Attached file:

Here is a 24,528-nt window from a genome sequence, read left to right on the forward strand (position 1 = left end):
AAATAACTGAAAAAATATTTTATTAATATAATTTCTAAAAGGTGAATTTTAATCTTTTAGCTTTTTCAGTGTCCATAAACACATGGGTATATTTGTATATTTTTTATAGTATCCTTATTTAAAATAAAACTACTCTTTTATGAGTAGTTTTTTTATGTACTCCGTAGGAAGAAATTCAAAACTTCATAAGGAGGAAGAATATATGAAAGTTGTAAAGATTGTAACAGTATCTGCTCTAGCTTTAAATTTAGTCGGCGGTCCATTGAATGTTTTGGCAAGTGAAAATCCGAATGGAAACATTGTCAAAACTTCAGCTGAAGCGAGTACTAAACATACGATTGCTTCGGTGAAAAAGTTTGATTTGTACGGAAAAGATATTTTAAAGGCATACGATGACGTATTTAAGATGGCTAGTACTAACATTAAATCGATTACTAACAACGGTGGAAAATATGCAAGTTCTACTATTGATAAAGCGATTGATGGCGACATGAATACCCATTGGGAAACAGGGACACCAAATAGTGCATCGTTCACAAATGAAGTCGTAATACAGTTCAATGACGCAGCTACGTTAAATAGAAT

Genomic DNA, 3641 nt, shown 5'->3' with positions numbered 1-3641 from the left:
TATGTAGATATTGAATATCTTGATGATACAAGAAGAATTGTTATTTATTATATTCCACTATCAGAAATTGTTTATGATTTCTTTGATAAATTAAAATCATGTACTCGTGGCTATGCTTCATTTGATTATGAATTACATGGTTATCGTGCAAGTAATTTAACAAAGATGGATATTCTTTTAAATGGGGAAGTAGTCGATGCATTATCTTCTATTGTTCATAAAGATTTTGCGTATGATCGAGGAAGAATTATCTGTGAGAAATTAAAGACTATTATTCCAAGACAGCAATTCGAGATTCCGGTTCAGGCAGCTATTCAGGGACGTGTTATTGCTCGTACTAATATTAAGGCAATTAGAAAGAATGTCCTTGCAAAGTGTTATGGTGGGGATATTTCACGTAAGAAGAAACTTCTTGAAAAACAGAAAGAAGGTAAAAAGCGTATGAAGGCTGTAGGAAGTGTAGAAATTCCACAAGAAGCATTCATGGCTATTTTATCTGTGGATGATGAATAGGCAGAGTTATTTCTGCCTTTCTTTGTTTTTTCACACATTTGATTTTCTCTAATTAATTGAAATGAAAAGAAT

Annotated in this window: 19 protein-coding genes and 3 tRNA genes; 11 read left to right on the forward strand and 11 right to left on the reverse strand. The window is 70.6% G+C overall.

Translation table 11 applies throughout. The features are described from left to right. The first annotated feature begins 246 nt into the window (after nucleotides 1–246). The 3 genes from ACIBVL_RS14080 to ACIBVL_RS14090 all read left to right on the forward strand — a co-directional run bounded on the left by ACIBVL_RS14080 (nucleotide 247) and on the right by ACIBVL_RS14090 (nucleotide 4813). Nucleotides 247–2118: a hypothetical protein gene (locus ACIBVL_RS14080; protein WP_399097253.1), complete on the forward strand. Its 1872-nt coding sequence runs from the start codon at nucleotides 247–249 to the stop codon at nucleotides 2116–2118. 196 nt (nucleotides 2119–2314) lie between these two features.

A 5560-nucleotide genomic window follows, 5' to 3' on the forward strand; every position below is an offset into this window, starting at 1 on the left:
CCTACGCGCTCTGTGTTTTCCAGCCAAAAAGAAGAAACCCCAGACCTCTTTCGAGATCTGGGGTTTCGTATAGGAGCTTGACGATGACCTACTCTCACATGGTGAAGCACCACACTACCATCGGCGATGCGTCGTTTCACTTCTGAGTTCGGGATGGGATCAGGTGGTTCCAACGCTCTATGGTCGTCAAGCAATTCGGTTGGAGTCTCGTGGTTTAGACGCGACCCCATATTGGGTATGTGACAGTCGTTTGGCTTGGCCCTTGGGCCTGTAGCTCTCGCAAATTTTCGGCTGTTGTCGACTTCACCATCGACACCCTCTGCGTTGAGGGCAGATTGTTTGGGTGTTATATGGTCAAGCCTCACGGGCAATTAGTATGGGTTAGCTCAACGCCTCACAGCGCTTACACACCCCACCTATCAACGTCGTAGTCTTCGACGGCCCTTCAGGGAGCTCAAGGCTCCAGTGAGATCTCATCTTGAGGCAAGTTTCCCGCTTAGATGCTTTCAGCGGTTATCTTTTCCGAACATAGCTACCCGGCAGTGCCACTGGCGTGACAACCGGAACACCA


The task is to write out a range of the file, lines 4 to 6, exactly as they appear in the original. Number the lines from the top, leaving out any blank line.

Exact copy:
TATGTAGATATTGAATATCTTGATGATACAAGAAGAATTGTTATTTATTATATTCCACTATCAGAAATTGTTTATGATTTCTTTGATAAATTAAAATCATGTACTCGTGGCTATGCTTCATTTGATTATGAATTACATGGTTATCGTGCAAGTAATTTAACAAAGATGGATATTCTTTTAAATGGGGAAGTAGTCGATGCATTATCTTCTATTGTTCATAAAGATTTTGCGTATGATCGAGGAAGAATTATCTGTGAGAAATTAAAGACTATTATTCCAAGACAGCAATTCGAGATTCCGGTTCAGGCAGCTATTCAGGGACGTGTTATTGCTCGTACTAATATTAAGGCAATTAGAAAGAATGTCCTTGCAAAGTGTTATGGTGGGGATATTTCACGTAAGAAGAAACTTCTTGAAAAACAGAAAGAAGGTAAAAAGCGTATGAAGGCTGTAGGAAGTGTAGAAATTCCACAAGAAGCATTCATGGCTATTTTATCTGTGGATGATGAATAGGCAGAGTTATTTCTGCCTTTCTTTGTTTTTTCACACATTTGATTTTCTCTAATTAATTGAAATGAAAAGAAT

Annotated in this window: 19 protein-coding genes and 3 tRNA genes; 11 read left to right on the forward strand and 11 right to left on the reverse strand. The window is 70.6% G+C overall.

Translation table 11 applies throughout. The features are described from left to right. The first annotated feature begins 246 nt into the window (after nucleotides 1–246). The 3 genes from ACIBVL_RS14080 to ACIBVL_RS14090 all read left to right on the forward strand — a co-directional run bounded on the left by ACIBVL_RS14080 (nucleotide 247) and on the right by ACIBVL_RS14090 (nucleotide 4813). Nucleotides 247–2118: a hypothetical protein gene (locus ACIBVL_RS14080; protein WP_399097253.1), complete on the forward strand. Its 1872-nt coding sequence runs from the start codon at nucleotides 247–249 to the stop codon at nucleotides 2116–2118. 196 nt (nucleotides 2119–2314) lie between these two features.